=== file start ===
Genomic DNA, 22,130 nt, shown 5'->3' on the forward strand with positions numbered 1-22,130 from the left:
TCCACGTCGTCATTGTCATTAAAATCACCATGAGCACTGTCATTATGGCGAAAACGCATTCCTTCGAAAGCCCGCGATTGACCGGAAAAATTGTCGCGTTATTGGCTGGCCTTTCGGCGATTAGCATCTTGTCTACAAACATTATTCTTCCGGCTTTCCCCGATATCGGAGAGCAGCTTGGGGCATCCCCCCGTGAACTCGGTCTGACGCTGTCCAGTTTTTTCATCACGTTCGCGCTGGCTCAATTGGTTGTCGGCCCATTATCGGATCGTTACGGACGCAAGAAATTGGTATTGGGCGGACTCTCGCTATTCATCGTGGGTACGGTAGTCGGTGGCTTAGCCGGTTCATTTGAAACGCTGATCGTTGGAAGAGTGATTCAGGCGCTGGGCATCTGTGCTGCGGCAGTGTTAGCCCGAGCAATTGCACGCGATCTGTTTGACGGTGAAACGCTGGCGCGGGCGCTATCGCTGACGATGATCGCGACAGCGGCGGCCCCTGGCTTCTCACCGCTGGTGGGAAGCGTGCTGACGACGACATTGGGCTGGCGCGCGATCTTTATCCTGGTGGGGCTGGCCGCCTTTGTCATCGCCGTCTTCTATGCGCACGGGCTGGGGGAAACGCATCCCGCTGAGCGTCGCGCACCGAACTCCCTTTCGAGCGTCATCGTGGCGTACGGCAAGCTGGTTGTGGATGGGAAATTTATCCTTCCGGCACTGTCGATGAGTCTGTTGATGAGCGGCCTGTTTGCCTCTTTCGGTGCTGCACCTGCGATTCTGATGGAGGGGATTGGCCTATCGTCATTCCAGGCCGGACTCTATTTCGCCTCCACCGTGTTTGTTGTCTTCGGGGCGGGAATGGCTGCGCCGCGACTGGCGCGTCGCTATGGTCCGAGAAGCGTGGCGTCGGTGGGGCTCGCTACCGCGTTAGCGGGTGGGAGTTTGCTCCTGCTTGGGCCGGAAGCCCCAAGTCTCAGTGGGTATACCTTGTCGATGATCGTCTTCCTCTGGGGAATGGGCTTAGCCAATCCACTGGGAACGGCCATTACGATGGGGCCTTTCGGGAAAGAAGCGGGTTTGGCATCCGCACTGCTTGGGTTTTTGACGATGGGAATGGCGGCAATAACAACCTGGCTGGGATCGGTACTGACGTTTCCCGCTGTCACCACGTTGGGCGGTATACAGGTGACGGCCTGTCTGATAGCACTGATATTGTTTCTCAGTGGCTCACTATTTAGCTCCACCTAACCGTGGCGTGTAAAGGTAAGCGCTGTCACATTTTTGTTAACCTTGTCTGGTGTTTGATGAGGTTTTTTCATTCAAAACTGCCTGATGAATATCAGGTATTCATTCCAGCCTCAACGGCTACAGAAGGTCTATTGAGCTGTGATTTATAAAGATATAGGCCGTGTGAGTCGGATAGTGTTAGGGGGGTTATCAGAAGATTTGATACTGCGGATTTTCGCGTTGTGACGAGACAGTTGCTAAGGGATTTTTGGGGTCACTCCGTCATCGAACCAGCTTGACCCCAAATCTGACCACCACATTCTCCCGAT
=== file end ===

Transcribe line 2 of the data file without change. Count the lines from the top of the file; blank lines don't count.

TCCACGTCGTCATTGTCATTAAAATCACCATGAGCACTGTCATTATGGCGAAAACGCATTCCTTCGAAAGCCCGCGATTGACCGGAAAAATTGTCGCGTTATTGGCTGGCCTTTCGGCGATTAGCATCTTGTCTACAAACATTATTCTTCCGGCTTTCCCCGATATCGGAGAGCAGCTTGGGGCATCCCCCCGTGAACTCGGTCTGACGCTGTCCAGTTTTTTCATCACGTTCGCGCTGGCTCAATTGGTTGTCGGCCCATTATCGGATCGTTACGGACGCAAGAAATTGGTATTGGGCGGACTCTCGCTATTCATCGTGGGTACGGTAGTCGGTGGCTTAGCCGGTTCATTTGAAACGCTGATCGTTGGAAGAGTGATTCAGGCGCTGGGCATCTGTGCTGCGGCAGTGTTAGCCCGAGCAATTGCACGCGATCTGTTTGACGGTGAAACGCTGGCGCGGGCGCTATCGCTGACGATGATCGCGACAGCGGCGGCCCCTGGCTTCTCACCGCTGGTGGGAAGCGTGCTGACGACGACATTGGGCTGGCGCGCGATCTTTATCCTGGTGGGGCTGGCCGCCTTTGTCATCGCCGTCTTCTATGCGCACGGGCTGGGGGAAACGCATCCCGCTGAGCGTCGCGCACCGAACTCCCTTTCGAGCGTCATCGTGGCGTACGGCAAGCTGGTTGTGGATGGGAAATTTATCCTTCCGGCACTGTCGATGAGTCTGTTGATGAGCGGCCTGTTTGCCTCTTTCGGTGCTGCACCTGCGATTCTGATGGAGGGGATTGGCCTATCGTCATTCCAGGCCGGACTCTATTTCGCCTCCACCGTGTTTGTTGTCTTCGGGGCGGGAATGGCTGCGCCGCGACTGGCGCGTCGCTATGGTCCGAGAAGCGTGGCGTCGGTGGGGCTCGCTACCGCGTTAGCGGGTGGGAGTTTGCTCCTGCTTGGGCCGGAAGCCCCAAGTCTCAGTGGGTATACCTTGTCGATGATCGTCTTCCTCTGGGGAATGGGCTTAGCCAATCCACTGGGAACGGCCATTACGATGGGGCCTTTCGGGAAAGAAGCGGGTTTGGCATCCGCACTGCTTGGGTTTTTGACGATGGGAATGGCGGCAATAACAACCTGGCTGGGATCGGTACTGACGTTTCCCGCTGTCACCACGTTGGGCGGTATACAGGTGACGGCCTGTCTGATAGCACTGATATTGTTTCTCAGTGGCTCACTATTTAGCTCCACCTAACCGTGGCGTGTAAAGGTAAGCGCTGTCACATTTTTGTTAACCTTGTCTGGTGTTTGATGAGGTTTTTTCATTCAAAACTGCCTGATGAATATCAGGTATTCATTCCAGCCTCAACGGCTACAGAAGGTCTATTGAGCTGTGATTTATAAAGATATAGGCCGTGTGAGTCGGATAGTGTTAGGGGGGTTATCAGAAGATTTGATACTGCGGATTTTCGCGTTGTGACGAGACAGTTGCTAAGGGATTTTTGGGGTCACTCCGTCATCGAACCAGCTTGACCCCAAATCTGACCACCACATTCTCCCGAT